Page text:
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  1. D. Shearer,
  2. B. P. Rubin,
  3. J. F. Eary,
  4. E. U. Conrad
  1. Department of Orthopaedics and Sports Medicine, Department of Pathology, and Division of Nuclear Medicine, University of Washington School of Medicine, Seattle, WA


Background Benign and malignant cartilage-based neoplasms are known as enchondroma and chondrosarcoma, respectively. Enchondromas are usually asymptomatic and do not require treatment other than periodic clinical follow-up. Clinical behavior of chondrosarcoma ranges significantly, from high-grade lesions with a high rate of metastasis and mortality to low-grade lesions that tend only to be aggressive locally. Preoperative differentiation of enchondroma and low-grade chondrosarcoma relies upon tumor imaging, but a reliable clinical algorithm does not exist. Histologic examination of these tumors similarly fails to differentiate these tumors without correlation to imaging. Further exacerbating this problem, many institutions treat low-grade chondrosarcoma with en bloc resection, a highly morbid procedure that may not be warranted.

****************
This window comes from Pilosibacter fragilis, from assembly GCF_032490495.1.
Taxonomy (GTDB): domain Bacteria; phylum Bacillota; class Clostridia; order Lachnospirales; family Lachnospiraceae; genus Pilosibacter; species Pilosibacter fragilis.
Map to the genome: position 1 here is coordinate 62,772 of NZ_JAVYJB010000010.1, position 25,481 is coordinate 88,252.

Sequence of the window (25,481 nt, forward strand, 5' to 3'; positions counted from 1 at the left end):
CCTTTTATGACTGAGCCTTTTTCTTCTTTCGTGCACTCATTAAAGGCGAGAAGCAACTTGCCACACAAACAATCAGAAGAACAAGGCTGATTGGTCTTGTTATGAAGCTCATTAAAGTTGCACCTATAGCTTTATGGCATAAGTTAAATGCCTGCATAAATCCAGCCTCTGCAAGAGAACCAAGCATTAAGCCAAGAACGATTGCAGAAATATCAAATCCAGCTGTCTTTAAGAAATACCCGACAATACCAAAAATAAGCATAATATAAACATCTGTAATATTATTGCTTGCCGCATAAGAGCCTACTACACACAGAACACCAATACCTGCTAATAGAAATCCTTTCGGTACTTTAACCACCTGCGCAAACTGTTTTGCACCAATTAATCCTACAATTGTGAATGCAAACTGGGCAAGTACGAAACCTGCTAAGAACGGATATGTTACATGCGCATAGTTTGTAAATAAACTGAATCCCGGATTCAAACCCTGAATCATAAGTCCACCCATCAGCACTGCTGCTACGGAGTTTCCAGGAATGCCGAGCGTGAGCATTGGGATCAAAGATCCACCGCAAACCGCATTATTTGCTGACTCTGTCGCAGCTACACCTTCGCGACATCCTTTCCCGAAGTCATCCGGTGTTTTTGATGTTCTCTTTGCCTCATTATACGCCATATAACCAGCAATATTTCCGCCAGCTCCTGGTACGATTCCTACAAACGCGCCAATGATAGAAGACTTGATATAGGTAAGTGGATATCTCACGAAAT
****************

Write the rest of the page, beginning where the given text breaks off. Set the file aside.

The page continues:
Study Design and Methods Clinical, imaging, and treatment data from 250 patients with enchondroma and conventional chondrosarcoma were reviewed with the two-fold purpose of (1) defining a clinical algorithm and (2) determining whether intralesional curettage is adequate treatment for low-grade chondrosarcoma. To assess the potential of immunohistochemistry as a marker of malignancy, an equal number (n = 100) of enchondroma and chondrosarcoma core samples were assayed for a variety of suspected malignant markers.

Results Among enchondromas, 42% were treated surgically due to uncertainty of malignancy preoperatively. Pain was not a statistically significant indicator of malignancy (p = .14). There were no recurrent enchondromas (n = 74). The recurrence rate among low-grade chondrosarcomas treated with curretage and cryotherapy in the appendicular skeleton was 8% (1/18) and 43% (3/7) in the axial skeleton. The recurrence rate for resected tumors was 14% (1/7) in the appendicular skeleton and 25% (2/8) in the axial skeleton.

Conclusion A clinical algorithm consistently applied to intramedullary cartilage tumors has the potential to significantly decrease the number unnecessary surgical procedures. Furthermore, low-grade chondrosarcoma in the appendicular skeleton can be treated with curretage and cryotherapy to improve long-term functional outcome without increasing the risk of local recurrence relative to en bloc resection.

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